A clear and reassuring answer, yet I wish he had been clearer about the “both must be fought” aspect in this book for the benefit of new readers. Of course, anyone who doubts it only needs to review his earlier years of published solid opposition to market-driven imperialism in Latin America and elsewhere.
The threat of the ZPC to basic American democratic values and to the integrity of the antiwar movement is clearly spelled out in the book’s final pages. As a lifelong antiwar activist myself, I cannot too strongly concur with this timely observation:
The collapse of the US peace movement, the lack of credibility of many of its leaders and the demoralization of many activists can be traced to strategic failures: the unwillingness to identify and confront the real pro-war movements and the inability to create a political alternative the the bellicose Democratic Party.
Anyone with in an interest in this problem is encouraged to read my recent report about the subversion of the National Assembly against the War (a recent effort to reunify our fractured antiwar movement) by these very same Zionists, who imposed their “war for oil” slogan over the democratic decision of the Assembly to identify the machinations of the Zionist lobbies as a primary cause (Petras spends a great deal of time in his book debunking the “war for oil” canard, as have other cutting-edge writers, such as Jonathon Cook, Israel Adam Shamir, etc.)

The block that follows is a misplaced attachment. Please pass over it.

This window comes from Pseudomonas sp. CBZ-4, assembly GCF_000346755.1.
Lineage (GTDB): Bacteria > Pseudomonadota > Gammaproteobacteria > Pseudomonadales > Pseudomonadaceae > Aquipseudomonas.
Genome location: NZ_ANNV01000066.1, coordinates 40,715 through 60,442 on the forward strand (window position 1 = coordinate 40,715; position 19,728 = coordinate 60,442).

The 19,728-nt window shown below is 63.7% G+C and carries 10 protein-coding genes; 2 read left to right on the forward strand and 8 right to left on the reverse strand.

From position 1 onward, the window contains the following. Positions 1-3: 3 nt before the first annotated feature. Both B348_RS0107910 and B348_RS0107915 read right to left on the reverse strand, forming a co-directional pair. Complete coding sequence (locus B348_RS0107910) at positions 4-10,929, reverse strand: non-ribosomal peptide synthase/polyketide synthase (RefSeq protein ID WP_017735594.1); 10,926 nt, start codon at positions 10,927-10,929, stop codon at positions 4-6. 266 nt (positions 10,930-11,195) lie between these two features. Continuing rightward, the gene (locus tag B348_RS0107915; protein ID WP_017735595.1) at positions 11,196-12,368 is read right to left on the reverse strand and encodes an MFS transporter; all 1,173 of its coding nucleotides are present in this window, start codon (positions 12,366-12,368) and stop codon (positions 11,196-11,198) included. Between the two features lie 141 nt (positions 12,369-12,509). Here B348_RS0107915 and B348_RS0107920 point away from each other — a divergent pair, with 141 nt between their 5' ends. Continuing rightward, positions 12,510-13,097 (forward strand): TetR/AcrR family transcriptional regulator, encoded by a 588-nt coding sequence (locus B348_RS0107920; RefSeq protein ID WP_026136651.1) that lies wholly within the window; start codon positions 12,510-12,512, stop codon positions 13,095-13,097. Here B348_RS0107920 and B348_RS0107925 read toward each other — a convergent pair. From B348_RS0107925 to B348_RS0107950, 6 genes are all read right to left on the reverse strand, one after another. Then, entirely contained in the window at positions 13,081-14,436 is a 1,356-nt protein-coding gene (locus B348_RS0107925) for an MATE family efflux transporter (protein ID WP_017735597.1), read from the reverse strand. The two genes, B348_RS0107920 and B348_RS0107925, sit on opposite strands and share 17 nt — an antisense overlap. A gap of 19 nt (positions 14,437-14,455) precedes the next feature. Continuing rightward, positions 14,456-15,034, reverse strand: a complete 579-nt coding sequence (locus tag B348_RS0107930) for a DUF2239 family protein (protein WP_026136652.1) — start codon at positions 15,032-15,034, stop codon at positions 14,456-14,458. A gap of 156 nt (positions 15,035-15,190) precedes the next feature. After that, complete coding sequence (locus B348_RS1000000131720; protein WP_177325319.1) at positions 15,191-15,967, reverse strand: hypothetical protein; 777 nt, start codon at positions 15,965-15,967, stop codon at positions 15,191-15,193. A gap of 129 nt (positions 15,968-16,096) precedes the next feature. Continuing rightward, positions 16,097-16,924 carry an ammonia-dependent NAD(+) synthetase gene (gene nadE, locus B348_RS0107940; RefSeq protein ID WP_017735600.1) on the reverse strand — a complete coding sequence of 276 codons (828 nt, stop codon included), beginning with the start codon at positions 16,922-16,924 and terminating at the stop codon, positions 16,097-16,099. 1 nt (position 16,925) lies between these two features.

All three books in this trilogy are published only in paperback edition, at low prices affordable to working people. Anyone who has come to understand the problem of Zionism in the US political arena, and anyone who is coming to understand it, will not find a better guide than this irrefragable sociologist James Petras, the C. Wright Mills of our times.